Moreover, Ivan Armadi Hasugian revealed during investigation that he was ordered by someone to specifically blow up a church in Medan and received Rp 10 million for his action. However, he remained tight-lipped about the specific person who ordered him to carry out the attack. Lastly, the National Counterterrorism Agency (BNPT) discovered that the attacker in Tangerang, Sultan Azianzah, was a member of militant group Jamaah Ansharut Daulah which is led by jailed cleric Aman Abdurrahman. Sultan Azianzah once visited Abdurrahman in Nusakambangan prison in June last year.
To avoid detection, terrorist networks adopt a decentralisation strategy, which makes it harder for the security apparatus to trace them. This leads the relevant government agencies towards a typical cognitive bias in identifying the terror attacks. Firstly, they tend to generalise individual attacks as lone wolf terrorism by following the trend of the current threat posed by ISIS sympathisers.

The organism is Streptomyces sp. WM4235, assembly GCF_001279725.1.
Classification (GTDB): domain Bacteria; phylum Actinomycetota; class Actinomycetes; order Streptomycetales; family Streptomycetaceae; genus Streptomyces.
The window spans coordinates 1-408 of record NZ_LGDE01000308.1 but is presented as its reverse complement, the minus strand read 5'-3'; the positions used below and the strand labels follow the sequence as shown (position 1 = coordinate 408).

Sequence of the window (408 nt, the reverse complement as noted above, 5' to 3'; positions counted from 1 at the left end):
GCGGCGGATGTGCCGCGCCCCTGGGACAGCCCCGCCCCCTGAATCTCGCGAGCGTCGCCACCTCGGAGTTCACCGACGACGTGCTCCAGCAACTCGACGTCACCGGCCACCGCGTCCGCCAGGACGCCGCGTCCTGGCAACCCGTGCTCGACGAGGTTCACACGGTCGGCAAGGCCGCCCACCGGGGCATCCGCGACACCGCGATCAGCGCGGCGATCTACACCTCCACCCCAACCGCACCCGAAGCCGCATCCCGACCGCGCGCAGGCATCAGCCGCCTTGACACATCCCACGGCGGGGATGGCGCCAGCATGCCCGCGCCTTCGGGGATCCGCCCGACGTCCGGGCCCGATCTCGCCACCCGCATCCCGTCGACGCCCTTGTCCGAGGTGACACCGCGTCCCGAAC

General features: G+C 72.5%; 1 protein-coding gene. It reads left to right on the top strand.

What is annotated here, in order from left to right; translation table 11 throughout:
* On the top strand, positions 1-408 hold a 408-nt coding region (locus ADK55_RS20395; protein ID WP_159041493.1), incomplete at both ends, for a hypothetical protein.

ISIS highly encourage the sympathisers to launch lone wolf attacks and teach them through social media on how to conduct such an attack. Bahrun Naim, as a part of ISIS, also called for his sympathisers to be a lone wolf with whatever means they can.
Secondly, the authorities simply used similar occurrences in other parts of the world to classify the individual attacks in Indonesia as lone wolf terrorism. The chief of BNPT, Suhardi Alius, referred to the lone wolf attacks in France and Germany to identify the problem in Indonesia.
Notwithstanding the changing strategy of ISIS, the three attacks show that lone wolf terrorism is not likely to be the cases in Indonesia because the existing terrorist networks still play a major role in directing the attacks; most of them are still part of the networks.